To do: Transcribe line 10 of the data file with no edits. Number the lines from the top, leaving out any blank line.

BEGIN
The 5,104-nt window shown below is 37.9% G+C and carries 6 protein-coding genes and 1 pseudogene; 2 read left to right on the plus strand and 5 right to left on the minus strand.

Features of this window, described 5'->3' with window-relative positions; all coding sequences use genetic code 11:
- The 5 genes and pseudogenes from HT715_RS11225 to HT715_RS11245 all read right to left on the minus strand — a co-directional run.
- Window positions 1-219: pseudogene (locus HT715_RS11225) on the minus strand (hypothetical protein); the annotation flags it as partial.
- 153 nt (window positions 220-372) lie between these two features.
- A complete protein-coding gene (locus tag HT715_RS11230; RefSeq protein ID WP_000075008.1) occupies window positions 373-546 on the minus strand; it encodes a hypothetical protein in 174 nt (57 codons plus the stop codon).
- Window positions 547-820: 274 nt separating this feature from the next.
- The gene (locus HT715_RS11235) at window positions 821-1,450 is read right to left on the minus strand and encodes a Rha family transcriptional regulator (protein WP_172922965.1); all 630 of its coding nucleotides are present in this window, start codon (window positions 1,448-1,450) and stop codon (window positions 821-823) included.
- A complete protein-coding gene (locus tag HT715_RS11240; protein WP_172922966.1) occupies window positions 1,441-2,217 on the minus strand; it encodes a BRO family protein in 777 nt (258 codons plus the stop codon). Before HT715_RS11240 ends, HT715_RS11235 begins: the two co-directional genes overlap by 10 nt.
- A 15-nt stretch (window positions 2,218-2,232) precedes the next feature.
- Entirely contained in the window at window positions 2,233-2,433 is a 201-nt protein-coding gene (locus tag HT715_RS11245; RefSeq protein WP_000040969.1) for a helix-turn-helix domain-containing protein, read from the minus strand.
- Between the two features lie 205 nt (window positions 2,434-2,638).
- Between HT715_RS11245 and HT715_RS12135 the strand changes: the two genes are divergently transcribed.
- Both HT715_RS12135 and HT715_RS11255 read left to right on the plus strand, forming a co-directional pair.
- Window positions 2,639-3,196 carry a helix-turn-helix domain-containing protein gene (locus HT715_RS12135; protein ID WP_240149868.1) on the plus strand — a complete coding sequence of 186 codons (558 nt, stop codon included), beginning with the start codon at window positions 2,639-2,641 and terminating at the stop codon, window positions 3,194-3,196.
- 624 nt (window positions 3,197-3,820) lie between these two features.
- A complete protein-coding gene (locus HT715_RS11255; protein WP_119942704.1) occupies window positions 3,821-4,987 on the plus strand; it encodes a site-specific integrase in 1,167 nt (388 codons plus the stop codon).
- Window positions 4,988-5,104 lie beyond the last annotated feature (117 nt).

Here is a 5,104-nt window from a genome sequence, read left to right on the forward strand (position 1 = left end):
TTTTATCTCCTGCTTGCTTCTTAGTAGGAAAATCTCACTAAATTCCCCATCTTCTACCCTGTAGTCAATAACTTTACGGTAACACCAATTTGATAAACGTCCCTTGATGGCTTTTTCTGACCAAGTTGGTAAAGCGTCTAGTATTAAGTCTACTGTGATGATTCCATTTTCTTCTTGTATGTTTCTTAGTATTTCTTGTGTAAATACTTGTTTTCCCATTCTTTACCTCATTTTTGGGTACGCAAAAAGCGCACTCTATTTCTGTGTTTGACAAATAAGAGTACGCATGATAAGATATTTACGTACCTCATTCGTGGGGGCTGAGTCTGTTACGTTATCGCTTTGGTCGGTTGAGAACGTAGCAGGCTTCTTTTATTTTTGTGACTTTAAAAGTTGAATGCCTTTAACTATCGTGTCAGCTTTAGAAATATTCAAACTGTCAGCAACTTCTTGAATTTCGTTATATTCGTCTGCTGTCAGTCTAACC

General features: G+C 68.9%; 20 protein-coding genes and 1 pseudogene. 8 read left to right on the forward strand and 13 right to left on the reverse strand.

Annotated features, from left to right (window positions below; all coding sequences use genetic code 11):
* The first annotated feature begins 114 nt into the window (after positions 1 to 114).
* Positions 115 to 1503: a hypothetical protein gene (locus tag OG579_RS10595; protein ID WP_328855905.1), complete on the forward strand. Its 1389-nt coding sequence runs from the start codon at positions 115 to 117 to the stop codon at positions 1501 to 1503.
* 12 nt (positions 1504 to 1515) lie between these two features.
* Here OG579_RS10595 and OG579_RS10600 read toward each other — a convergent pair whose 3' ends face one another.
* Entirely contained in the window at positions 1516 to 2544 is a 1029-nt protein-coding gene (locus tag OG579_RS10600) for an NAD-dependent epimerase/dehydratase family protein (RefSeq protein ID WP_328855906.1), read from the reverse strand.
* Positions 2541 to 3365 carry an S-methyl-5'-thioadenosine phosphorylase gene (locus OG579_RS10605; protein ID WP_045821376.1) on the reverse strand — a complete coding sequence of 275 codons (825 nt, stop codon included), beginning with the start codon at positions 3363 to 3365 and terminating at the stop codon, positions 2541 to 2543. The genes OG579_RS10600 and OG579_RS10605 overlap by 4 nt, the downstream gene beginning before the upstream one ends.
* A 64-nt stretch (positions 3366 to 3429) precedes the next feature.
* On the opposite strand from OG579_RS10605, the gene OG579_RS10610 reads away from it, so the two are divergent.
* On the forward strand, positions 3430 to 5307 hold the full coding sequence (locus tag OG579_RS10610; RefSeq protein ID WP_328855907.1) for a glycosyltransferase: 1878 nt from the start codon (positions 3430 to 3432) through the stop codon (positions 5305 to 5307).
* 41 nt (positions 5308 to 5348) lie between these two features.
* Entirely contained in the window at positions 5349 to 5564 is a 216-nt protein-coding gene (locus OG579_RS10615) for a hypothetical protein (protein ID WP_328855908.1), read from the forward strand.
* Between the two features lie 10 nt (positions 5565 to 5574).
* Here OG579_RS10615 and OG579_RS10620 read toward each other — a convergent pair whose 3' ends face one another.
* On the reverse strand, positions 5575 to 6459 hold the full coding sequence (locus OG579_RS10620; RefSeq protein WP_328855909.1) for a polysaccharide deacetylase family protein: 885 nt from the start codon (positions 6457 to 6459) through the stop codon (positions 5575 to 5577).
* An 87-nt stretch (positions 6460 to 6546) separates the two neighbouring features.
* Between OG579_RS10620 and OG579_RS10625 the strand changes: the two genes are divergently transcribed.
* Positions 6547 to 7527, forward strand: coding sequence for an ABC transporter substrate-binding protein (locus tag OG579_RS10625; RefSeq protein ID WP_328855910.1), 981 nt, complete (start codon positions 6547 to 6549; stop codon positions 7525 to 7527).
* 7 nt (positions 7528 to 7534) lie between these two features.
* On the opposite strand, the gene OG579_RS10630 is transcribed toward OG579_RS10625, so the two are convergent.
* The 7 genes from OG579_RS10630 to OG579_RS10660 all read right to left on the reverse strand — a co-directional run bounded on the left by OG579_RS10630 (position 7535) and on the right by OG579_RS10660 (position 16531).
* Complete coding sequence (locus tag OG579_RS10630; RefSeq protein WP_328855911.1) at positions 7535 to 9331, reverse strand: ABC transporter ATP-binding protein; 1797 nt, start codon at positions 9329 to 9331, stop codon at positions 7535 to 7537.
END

- A 15-nt stretch (window positions 2,218-2,232) precedes the next feature.